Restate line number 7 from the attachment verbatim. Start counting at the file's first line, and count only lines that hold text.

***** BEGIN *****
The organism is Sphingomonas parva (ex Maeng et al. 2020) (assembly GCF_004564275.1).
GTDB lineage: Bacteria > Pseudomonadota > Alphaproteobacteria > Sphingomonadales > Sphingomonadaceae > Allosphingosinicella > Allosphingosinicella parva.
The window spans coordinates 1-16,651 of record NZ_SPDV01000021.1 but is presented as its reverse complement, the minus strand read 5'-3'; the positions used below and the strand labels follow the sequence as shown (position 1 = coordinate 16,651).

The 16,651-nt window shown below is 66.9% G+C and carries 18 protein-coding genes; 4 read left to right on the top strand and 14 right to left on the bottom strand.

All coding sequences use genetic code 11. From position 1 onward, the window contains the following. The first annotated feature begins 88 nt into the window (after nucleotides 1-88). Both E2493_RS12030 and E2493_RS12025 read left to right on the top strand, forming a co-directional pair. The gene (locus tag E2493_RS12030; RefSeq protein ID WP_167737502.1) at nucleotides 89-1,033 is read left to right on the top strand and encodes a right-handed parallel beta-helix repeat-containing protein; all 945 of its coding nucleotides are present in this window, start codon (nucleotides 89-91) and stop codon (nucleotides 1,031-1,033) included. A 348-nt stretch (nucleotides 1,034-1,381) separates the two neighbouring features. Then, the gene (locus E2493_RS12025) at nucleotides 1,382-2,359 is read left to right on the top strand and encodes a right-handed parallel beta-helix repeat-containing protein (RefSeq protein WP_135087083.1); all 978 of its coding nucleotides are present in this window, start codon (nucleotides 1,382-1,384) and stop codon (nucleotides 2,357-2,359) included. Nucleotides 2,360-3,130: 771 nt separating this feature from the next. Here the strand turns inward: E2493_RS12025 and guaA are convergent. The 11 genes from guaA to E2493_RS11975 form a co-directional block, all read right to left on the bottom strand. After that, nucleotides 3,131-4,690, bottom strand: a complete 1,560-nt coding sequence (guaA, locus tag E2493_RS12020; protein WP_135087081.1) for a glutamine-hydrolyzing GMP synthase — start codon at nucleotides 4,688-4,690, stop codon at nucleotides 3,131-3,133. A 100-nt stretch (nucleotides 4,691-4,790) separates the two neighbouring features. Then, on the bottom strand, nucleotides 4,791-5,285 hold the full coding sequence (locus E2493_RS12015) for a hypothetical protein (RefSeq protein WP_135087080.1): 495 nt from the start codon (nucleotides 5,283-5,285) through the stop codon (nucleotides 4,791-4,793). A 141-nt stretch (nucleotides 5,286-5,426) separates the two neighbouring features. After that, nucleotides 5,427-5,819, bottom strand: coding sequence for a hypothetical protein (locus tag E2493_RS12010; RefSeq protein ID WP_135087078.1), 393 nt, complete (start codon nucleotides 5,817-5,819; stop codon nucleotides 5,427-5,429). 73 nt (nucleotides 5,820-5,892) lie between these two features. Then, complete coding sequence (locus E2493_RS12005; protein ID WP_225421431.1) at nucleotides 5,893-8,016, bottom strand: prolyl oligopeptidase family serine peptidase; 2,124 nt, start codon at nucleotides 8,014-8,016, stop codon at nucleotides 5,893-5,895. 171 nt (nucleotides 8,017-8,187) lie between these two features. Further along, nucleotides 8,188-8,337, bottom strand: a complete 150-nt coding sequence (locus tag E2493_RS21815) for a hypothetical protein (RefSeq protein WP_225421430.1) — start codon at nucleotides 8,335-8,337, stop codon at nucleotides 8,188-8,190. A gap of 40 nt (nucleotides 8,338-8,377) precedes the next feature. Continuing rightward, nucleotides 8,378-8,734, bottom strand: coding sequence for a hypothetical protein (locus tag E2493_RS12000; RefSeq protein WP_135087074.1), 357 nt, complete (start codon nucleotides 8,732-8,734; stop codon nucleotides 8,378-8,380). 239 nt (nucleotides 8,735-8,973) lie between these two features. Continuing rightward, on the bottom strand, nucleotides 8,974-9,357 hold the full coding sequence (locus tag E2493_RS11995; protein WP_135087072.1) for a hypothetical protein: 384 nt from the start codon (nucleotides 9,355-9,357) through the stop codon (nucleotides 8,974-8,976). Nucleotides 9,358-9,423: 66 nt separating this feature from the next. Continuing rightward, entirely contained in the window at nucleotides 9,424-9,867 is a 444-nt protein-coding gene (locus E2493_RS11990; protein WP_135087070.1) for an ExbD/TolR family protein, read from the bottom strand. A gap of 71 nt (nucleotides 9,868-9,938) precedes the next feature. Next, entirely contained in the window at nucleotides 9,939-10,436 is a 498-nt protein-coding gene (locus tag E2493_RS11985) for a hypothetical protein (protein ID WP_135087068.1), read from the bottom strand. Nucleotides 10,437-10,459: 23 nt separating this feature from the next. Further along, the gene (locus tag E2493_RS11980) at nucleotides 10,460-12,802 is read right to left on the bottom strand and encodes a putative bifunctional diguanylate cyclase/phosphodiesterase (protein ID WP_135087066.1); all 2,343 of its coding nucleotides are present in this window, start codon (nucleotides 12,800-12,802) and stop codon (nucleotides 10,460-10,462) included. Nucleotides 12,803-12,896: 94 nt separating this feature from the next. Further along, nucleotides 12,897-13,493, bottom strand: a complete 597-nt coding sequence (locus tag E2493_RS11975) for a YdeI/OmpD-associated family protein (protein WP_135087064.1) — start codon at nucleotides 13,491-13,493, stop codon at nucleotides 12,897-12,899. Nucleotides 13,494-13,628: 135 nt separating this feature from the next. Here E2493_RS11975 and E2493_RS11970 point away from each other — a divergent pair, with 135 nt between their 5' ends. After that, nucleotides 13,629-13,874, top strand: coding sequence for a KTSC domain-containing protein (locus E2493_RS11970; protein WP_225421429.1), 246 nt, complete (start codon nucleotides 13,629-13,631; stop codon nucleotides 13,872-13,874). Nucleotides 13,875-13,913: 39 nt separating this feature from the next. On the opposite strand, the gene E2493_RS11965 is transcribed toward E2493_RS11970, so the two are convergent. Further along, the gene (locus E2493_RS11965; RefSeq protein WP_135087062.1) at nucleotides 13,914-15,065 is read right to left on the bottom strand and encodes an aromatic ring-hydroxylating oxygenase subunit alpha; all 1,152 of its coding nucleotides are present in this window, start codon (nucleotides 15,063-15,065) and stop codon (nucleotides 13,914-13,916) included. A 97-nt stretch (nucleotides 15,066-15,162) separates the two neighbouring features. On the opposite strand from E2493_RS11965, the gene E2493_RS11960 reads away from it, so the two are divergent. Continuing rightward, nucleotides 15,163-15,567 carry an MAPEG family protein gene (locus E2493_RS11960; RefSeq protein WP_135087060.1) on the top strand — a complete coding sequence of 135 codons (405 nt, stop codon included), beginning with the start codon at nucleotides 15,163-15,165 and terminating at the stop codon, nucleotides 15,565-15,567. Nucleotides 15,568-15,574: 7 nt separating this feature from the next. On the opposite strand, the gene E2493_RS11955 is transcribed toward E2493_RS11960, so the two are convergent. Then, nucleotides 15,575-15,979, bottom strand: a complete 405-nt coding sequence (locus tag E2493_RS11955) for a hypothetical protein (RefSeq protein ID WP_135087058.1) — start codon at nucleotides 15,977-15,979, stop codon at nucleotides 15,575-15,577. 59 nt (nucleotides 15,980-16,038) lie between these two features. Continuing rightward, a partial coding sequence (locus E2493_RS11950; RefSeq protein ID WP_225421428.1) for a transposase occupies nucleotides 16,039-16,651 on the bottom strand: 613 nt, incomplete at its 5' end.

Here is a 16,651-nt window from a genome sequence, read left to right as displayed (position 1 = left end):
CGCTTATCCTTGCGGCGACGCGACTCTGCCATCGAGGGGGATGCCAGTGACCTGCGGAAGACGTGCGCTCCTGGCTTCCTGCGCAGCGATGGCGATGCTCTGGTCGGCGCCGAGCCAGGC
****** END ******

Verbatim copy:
CGCTTATCCTTGCGGCGACGCGACTCTGCCATCGAGGGGGATGCCAGTGACCTGCGGAAGACGTGCGCTCCTGGCTTCCTGCGCAGCGATGGCGATGCTCTGGTCGGCGCCGAGCCAGGC